Garang (Deng, Nyan-nhialdit and the Talking Crow, 2013, etc.) raises some interesting points in this convoluted argument for the recontextualization of black identity.
Starting with the ontology of black identity, moving into history and the realities of racism, and finishing with terminology and thought processes related to black people, Garang challenges the phrase “black is beautiful.” He argues that throughout modern history, “colorless” people have led “colored” people to view themselves from an inferior perspective so that, in effect, their initial perspective is biased toward negativity. Colored people (and people in general) have also been taught to think of the word “black” as being bad, with one of Garang’s examples being “when someone says that a black cat crossing one’s path is a bad luck.” Combining these negative pieces cannot produce a positive outcome, so, Garang says, black people must derive a new way of thinking about themselves, for their own benefit. Garang makes a few compelling points, including his opinion that “saying that ‘black is beautiful’ to mean I am beautiful…is a stupefying expression” because black and beauty are not linguistic synonyms. The writing and construction of his prose, however, often hurt his argument. For instance, he differentiates between different degrees of racially biased thinking as “Racism and racism”—a confusing distinction when read together. There’s also a perplexing use of italics indiscriminately applied single prepositions—“It is to be noted also that a sense of self doesn’t exclude men of the gods”—along with a few unpardonable errors: “She was assumed inferior…excluded from the anal of American society.” Similarly, in an effort to lighten his text, Garang inserts “Mid-Thought Pauses” that annoy more than illuminate.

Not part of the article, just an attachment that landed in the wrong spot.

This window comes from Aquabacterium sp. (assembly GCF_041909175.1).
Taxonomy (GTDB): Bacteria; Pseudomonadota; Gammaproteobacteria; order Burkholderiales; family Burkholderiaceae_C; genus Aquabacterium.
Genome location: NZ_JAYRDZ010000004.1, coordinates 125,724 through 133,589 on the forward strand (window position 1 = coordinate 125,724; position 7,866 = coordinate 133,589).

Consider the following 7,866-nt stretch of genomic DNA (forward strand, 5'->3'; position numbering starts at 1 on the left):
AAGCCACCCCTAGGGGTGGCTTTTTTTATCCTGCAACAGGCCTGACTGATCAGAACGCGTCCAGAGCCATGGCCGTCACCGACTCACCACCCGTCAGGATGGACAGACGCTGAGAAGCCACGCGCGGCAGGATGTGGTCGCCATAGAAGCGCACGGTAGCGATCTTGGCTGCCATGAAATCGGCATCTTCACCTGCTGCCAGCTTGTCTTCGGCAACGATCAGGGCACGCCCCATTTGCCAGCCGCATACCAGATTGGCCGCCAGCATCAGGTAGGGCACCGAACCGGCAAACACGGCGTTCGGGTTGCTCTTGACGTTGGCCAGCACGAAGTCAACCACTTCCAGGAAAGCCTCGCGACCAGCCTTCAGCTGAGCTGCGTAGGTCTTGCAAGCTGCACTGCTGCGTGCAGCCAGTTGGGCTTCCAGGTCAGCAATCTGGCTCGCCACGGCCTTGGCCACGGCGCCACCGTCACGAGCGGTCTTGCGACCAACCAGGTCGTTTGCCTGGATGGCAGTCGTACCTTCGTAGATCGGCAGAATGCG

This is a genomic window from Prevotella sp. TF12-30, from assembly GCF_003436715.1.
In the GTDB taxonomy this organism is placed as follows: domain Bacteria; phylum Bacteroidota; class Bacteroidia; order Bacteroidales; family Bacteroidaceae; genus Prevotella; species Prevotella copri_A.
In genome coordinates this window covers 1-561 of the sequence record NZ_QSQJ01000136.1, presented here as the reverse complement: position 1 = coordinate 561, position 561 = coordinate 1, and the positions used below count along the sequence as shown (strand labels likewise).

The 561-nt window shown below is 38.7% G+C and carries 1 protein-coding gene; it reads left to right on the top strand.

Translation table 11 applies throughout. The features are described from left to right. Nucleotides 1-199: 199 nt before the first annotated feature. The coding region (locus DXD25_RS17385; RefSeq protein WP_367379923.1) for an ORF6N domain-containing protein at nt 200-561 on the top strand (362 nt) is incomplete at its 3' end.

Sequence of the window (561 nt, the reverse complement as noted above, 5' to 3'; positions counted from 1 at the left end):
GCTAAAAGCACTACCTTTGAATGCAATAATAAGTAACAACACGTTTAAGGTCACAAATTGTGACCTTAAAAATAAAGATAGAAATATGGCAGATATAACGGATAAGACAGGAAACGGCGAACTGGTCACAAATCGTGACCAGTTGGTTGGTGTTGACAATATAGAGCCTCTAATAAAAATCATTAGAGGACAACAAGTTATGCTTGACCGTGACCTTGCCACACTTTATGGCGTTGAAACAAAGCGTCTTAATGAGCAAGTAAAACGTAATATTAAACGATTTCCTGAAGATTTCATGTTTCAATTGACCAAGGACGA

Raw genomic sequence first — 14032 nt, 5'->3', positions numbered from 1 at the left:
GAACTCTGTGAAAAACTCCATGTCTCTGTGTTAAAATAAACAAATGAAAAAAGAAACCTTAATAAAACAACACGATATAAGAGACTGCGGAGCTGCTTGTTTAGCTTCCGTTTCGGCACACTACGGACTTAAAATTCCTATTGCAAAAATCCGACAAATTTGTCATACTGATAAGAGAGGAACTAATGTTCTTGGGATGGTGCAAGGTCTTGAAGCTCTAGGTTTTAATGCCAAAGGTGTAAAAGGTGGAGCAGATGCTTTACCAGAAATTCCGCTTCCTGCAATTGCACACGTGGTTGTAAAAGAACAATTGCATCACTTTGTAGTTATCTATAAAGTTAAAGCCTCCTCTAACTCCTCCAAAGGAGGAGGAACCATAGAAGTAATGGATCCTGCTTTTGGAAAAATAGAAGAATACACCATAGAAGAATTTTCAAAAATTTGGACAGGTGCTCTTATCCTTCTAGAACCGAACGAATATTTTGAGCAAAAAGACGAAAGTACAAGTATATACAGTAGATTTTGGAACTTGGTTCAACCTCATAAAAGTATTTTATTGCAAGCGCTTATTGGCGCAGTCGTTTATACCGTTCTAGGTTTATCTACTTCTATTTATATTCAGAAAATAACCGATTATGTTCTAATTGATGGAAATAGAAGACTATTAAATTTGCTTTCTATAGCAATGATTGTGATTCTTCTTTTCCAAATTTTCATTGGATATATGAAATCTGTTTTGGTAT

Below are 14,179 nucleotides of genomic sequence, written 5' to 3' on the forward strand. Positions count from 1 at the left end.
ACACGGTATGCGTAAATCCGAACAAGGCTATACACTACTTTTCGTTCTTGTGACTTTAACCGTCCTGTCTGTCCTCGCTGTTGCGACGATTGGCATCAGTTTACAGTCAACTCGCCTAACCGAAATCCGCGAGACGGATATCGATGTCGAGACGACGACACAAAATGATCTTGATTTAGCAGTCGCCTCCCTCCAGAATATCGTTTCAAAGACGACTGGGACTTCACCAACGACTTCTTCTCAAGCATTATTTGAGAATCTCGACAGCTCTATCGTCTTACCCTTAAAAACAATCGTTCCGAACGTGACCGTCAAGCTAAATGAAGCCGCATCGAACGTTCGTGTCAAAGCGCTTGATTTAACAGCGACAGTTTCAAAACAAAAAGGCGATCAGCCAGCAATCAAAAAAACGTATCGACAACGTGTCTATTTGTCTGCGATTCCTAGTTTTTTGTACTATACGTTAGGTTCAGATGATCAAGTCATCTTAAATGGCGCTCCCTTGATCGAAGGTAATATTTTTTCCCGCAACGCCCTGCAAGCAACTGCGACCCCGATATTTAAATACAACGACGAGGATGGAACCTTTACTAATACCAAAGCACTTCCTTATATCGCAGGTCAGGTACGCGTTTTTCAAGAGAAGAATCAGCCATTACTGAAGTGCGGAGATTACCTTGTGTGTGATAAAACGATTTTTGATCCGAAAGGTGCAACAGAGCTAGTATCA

A unique viewpoint on a topic worthy of discussion, but dense writing, poor construction and various inconsistencies severely limit the work’s merit.